The Walt Disney Studio is responsible for some of the greatest films of all time, but it’s also responsible for a certain limited idea of what film can do, and has been since long before the current debate over their “theme park movies.” On the one hand, they’ve created many of the defining images of our collective childhood. But on the other, they did that by plundering past generations’ childhoods for source material, taking stories that have endured for decades if not centuries and sanding down their thorny complexities and mythic resonances to fit into a formula designed for light, disposable entertainment. They bastardize the art of visionaries like Lewis Carroll and Hans Christian Andersen to satisfy the demands of commerce — and yet, at its best, Disney is capable of artistry that’s equal to anyone else in the field, and superior to most. And if you ever need proof the studio is more than just a branding exercise, you can’t do better than Fantasia. It shows everything that Disney can be at its best, while mostly keeping a lid on what it can be at its worst, a film that contemporary critic Bosley Crowther says “dumps conventional formulas overboard and reveals the scope of films for imaginative excursion.”
That’s an odd thing to say about a movie that provided the central image for so much of Disney’s branding, of Mickey Mouse as the Sorcerer’s Apprentice, which opened each of their VHS tapes for years. (When I tried to describe it to some classmates in a high school film course, one of them said, “You just described all of them!”) But it’s also a deeply uncommercial project, often approaching art for art’s sake: a plotless anthology film, made up of segments that often had no plot in themselves when they weren’t completely abstract. The only throughline is classical music, which was an elite pursuit even in 1940. So maybe it shouldn’t be a surprise that it was a massive flop that scared Disney into doubling down on their crowd-pleasing formulas through the postwar era and beyond. That’s not entirely on the audience: the Great War cut off the overseas market, and like John Hammond, Disney spared no expense in realizing his vision: he insisted on installing special “Fantasound” speaker systems in every theater screening Fantasia that made it almost impossible to turn a profit. Other ambitious projects like Disneyland and the pivot to feature animation with Snow White and the Seven Dwarfs have been labeled “Disney’s Folly,” but maybe Fantasia has earned that title more.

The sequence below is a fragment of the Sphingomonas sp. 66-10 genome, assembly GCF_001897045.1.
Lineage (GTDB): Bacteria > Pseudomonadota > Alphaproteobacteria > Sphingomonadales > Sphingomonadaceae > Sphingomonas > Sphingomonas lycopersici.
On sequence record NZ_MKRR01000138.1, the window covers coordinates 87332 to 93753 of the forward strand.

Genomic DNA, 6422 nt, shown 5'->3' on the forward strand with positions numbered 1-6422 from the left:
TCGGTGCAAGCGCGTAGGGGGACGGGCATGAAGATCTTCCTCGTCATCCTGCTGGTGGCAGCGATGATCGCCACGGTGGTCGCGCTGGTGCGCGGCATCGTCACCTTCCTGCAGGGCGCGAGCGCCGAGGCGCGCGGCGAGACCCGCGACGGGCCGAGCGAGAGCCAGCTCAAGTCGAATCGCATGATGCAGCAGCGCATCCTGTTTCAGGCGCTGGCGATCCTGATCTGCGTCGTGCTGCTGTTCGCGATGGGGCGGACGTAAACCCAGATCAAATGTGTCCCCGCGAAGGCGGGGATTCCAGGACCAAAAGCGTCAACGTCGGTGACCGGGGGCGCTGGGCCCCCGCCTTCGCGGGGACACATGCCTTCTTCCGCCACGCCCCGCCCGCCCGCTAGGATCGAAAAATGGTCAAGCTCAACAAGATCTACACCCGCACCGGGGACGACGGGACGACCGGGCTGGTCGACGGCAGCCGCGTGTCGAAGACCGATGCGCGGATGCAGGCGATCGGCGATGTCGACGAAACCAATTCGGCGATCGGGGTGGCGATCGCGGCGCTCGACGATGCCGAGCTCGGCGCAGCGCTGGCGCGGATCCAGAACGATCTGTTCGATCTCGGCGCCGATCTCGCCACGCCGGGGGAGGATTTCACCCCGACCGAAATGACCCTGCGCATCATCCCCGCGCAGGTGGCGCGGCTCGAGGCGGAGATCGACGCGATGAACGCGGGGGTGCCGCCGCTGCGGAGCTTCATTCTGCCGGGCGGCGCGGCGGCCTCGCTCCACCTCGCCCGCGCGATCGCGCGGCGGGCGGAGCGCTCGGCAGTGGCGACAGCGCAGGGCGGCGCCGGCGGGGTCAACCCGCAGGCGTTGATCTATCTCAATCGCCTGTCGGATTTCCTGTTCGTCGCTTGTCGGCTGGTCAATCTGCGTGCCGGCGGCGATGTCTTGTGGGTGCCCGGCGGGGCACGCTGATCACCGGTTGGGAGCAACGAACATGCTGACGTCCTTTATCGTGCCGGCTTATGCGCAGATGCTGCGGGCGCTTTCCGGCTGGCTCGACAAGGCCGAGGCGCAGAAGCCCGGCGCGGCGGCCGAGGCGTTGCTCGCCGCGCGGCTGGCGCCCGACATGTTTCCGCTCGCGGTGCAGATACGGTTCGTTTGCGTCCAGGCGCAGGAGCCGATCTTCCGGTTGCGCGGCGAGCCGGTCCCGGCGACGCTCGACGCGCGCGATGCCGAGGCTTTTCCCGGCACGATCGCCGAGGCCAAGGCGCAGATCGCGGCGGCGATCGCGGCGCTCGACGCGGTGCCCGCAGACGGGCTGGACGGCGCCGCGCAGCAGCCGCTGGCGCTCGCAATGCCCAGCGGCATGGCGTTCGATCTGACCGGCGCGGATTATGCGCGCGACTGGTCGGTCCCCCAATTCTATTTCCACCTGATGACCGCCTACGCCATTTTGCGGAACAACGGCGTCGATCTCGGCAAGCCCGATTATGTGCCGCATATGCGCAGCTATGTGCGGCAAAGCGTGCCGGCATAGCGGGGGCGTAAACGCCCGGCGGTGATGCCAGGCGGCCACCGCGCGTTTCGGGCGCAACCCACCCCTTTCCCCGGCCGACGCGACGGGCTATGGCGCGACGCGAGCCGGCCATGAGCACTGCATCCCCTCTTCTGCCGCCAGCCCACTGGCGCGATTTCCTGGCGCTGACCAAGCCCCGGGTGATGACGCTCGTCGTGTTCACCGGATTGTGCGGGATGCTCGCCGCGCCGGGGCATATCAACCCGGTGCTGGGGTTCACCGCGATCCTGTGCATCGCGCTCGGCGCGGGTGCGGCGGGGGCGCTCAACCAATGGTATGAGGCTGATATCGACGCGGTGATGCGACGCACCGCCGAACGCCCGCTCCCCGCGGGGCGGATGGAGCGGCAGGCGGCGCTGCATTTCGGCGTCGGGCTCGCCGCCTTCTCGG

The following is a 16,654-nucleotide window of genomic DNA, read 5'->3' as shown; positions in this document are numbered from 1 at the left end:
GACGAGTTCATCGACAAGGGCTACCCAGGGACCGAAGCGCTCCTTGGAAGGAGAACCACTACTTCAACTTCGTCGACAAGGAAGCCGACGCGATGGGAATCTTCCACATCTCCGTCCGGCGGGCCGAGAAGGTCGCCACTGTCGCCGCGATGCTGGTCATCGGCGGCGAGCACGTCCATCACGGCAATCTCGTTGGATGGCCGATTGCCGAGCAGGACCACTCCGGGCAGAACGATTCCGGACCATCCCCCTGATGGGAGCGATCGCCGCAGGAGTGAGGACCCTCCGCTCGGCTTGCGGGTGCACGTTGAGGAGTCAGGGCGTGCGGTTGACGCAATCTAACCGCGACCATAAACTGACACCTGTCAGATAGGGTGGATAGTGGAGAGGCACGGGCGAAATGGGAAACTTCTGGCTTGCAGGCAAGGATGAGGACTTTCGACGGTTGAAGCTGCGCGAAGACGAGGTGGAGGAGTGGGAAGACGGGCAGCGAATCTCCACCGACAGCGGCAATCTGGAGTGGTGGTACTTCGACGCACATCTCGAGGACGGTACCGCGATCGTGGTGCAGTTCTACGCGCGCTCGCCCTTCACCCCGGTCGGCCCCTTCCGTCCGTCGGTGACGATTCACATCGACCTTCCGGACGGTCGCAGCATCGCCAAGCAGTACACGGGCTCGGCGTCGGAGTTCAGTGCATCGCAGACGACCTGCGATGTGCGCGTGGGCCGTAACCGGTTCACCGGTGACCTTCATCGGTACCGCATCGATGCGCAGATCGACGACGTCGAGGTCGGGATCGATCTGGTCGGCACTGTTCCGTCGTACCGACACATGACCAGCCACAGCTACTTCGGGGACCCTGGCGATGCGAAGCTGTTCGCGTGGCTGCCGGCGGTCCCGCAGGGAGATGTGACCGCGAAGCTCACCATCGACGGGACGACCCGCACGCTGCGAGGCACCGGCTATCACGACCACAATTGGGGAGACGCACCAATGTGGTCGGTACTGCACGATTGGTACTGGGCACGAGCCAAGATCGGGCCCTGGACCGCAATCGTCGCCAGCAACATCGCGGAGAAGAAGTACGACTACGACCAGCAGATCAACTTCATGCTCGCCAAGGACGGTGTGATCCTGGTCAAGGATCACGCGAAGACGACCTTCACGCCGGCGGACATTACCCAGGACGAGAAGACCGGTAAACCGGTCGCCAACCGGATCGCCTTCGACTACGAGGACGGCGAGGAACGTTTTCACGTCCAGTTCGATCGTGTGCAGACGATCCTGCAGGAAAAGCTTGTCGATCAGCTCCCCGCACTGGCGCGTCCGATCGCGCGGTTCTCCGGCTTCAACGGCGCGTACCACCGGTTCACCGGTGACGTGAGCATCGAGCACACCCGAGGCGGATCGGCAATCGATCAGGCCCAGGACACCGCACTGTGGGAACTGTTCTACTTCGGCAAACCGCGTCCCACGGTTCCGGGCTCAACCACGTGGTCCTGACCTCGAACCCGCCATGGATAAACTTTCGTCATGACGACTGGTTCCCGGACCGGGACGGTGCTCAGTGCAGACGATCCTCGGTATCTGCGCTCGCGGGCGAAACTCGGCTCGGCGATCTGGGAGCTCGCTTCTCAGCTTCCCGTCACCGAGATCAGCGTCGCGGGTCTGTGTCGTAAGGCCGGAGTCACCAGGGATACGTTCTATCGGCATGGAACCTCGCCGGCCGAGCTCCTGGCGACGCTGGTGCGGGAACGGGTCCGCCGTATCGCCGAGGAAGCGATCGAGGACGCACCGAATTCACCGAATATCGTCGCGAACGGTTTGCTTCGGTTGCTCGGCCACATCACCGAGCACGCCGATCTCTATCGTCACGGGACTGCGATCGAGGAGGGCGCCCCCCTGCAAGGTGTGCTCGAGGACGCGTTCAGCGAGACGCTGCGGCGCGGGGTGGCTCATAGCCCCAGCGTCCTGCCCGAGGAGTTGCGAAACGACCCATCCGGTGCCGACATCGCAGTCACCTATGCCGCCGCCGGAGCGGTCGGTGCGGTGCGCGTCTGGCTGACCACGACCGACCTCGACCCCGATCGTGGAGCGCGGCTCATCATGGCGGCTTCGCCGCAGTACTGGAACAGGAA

If it has though, it’s a splendid folly. Fantasia shows the studio at its height, as it continued fine-tuning the animation process. With little more than ink and paint, they created a richness of texture that computer animation took years of technological innovation to equal. (And some scenes, like the floating violin bridges in Toccata and Fugue in D Minor, look eerily like CGI to the modern eye.) The rocks are as solid as rock, and the steam is as wispy as steam. The stars really shine, and the water really reflects them, and every single drop of that water is painted in detail and moves like it really would move. In many ways, what the animators accomplished here is more spectacular than anything modern animators can do.
Fantasia doubles the tactility, letting us recognize the textures of what’s being represented and the medium used to represent it, which could be anything from watercolor to dry brush to pastel to pencil to transparent overlay. And that presence of the paint paradoxically makes the film more magical by revealing it’s all just a trick. Like I said recently, a good magician may not reveal his secrets, but half the fun is being able to guess what they are anyway. And “computers” is always going to be a far less satisfying answer. (That said, I feel a little silly going on and on about the technique without being able to actually describe it in any detail, so it’s nice to know that was by design: Disney dismantled the equipment after completing Fantasia, and the effects were under debate for decades until an animator’s notebook resurfaced decades later.)